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Collection: Lauritz Melchior - The MGM Recordings (1946-47): Film Music CD Reviews- January 2001

January 2001 Film Music CD Reviews

Film Music Editor: Ian Lace
Music Webmaster Len Mullenger

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Collection: Lauritz Melchior
The MGM Recordings (1946-47)  
  ROMphone 82019-2   [78 mins]
 Amazon US

Der lenz. Without a song. For you alone. Dein ist mein ganzes Herz (Lehár). I det frie (Danish Children's Song. Agnus Dei (Bizet). Easy to love (Porter). Stille nacht. Cantique de Noël (Adams). The rosary (Nevin). Ave Maria (Bach-Gounod). The kiss in your eyes (Heuberger). Spring came back to Vienna (Rotter). Kaiserwalzer (J. Strauss II). Torna a Surriento. The song is you (Kern). Summer moon (Stravinsky. arr. Klenner). Mattinata. Who is Sylvia? (Schubert). O promise me (from Robin Hood). I love you truly (Bond). All mein Gedanken. Recondita armonia. E lucevan le stelle (Puccini) Vesti la giubba. No.Pagliaccio non son! (Leoncavallo). Helan går (Swedish Drinking Song).  

Lauritz Melchior (1890-1973) the Danish singer was one of the most famous Wagnerian Heldentenors, singing Tristan over 200 times and appearing often as Siegfried, Lohengrin, Siegmund and Parsifal. He sang with a model legato and a feel for the shape and direction of a phrase and an equalised scale that was the envy of many a bel canto singer. His energy and projection were formidable.

At the same time he had a great sense of humour and while he was in America he began to mimic Frank Sinatra which led to some good humoured banter between the two singers -- and to both radio stations and film studios taking an interest in the lighter side of the Melchior talent.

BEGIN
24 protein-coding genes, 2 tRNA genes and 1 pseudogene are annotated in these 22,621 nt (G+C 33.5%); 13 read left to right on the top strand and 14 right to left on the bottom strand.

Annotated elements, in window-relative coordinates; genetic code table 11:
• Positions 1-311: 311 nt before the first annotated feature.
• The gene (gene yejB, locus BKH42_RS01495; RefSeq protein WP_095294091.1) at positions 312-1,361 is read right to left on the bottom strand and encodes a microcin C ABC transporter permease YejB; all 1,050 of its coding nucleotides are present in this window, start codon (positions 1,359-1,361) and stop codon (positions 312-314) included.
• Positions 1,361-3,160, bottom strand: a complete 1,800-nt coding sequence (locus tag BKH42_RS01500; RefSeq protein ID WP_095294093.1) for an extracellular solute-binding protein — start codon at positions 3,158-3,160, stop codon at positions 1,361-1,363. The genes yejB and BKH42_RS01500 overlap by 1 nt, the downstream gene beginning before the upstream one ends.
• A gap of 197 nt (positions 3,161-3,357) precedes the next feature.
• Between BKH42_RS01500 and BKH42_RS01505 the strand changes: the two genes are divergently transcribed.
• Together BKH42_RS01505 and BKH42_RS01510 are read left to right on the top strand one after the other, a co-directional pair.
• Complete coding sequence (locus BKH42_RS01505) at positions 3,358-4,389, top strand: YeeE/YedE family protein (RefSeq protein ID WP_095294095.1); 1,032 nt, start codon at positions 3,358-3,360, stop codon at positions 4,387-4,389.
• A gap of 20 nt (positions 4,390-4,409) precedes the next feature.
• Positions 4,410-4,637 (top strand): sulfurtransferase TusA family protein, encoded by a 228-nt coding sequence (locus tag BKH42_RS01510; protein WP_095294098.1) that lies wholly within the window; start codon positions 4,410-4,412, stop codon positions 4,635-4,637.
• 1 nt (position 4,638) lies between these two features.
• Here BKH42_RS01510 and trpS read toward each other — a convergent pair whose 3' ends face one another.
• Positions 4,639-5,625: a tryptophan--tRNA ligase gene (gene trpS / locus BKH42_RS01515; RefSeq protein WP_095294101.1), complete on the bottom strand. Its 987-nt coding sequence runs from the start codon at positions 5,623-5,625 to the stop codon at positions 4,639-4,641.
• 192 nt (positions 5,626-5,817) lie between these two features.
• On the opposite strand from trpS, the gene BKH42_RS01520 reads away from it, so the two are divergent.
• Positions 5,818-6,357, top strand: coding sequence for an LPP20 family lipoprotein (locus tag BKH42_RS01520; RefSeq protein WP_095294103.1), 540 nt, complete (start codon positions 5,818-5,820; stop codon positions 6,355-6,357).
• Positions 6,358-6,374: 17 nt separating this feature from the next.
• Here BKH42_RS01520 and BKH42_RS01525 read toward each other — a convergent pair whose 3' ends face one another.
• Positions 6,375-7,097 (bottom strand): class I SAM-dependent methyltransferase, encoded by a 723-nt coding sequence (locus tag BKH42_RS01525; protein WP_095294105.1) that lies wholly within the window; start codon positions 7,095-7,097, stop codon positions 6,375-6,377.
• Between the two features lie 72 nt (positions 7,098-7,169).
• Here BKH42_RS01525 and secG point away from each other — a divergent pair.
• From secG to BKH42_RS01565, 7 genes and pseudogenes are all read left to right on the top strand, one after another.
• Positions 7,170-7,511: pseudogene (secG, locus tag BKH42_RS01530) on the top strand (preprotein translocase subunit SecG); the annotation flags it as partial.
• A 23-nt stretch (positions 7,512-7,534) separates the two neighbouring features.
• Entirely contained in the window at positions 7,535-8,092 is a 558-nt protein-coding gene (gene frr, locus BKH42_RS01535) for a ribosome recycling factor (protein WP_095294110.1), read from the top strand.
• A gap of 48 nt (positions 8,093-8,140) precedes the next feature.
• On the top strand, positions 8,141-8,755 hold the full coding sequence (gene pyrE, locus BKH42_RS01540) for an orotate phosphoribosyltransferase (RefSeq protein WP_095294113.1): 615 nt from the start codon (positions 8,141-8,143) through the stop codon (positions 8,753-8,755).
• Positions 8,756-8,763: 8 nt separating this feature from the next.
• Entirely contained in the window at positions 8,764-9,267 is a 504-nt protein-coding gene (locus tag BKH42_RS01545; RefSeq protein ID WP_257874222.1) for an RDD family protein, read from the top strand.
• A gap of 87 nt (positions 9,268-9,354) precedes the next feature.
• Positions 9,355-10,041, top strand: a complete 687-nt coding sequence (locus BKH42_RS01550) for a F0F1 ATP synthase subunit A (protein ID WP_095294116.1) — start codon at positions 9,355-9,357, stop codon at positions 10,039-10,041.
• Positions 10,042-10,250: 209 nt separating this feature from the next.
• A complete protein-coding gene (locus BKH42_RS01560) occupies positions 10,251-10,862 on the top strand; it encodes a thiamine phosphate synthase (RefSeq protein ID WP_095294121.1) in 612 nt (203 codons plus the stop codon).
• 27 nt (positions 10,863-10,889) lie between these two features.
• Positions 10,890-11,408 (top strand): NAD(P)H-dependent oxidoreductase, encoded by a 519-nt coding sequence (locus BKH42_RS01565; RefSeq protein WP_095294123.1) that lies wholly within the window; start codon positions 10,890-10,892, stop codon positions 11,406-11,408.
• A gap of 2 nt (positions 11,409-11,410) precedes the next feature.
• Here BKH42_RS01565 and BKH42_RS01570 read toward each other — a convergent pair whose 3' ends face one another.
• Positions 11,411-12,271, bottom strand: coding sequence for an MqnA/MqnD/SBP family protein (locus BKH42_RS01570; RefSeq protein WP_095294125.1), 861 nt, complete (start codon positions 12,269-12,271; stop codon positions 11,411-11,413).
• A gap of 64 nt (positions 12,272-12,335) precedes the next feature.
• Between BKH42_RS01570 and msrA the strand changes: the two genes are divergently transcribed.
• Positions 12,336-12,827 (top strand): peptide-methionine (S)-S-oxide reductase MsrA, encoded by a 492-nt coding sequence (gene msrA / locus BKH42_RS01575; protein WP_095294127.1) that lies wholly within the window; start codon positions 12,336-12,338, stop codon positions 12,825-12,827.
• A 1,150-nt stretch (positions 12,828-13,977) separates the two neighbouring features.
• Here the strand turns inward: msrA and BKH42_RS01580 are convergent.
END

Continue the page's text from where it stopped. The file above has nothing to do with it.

In the 1930s and 1940s the Hollywood studios, particularly MGM, took a rather inverted snobbish interest in the world of opera and would include stars of the opera and operatic arias in otherwise light-hearted musicals (or in films with a specific operatic orientation such as The Great Caruso) with varying degrees of success. Thus it was that the MGM recording company recorded, over five sessions in 1946-7, the two dozen or so numbers on this album as an extension of Melchior's appearances in five MGM movies.

Now there is always negative comment about operatic singers taking on show numbers. I remember Kiri Te Kanawa being criticised as too powerful and too old for her role in the DG recording of West Side Story. I was one of the dissenting voices. I feel the same applies here in respect of some of the numbers - especially, Melchior's renderings of Cole Porter's 'Easy to love' and Jerome Kern's 'The Song is You'. Melchior's voice tends to overwhelm. This may be acceptable, on one level, in the opera house where a certain bombast is expected in romantic arias, but it does not fit comfortably in the context of musical comedy where a sense of intimacy is demanded for songs like the two I have mentioned. That intimacy, in this smaller context, is, in a sense, synonymous with sincerity -- and that seems to be drained by the power of Melchior's voice (and his thick foreign accent). On the other hand Melchior is much more at home in his arias from Tosca and Pagliacci and songs from the operettas like 'The Kiss in Your Eyes' (Im chambre séparée) from Heuberger's Der Opernball and Leoncavallo's exuberant 'Mattinata'.

The 12-page booklet has some interesting notes about Melchior's career, and there are many photographs taken during his Hollywood years. He is shown with Frank Sinatra, Esther Williams, Jimmy Durante and Helen Traubel.

Something of a mixed bag - probably for dedicated Melchior fans only

Ian Lace


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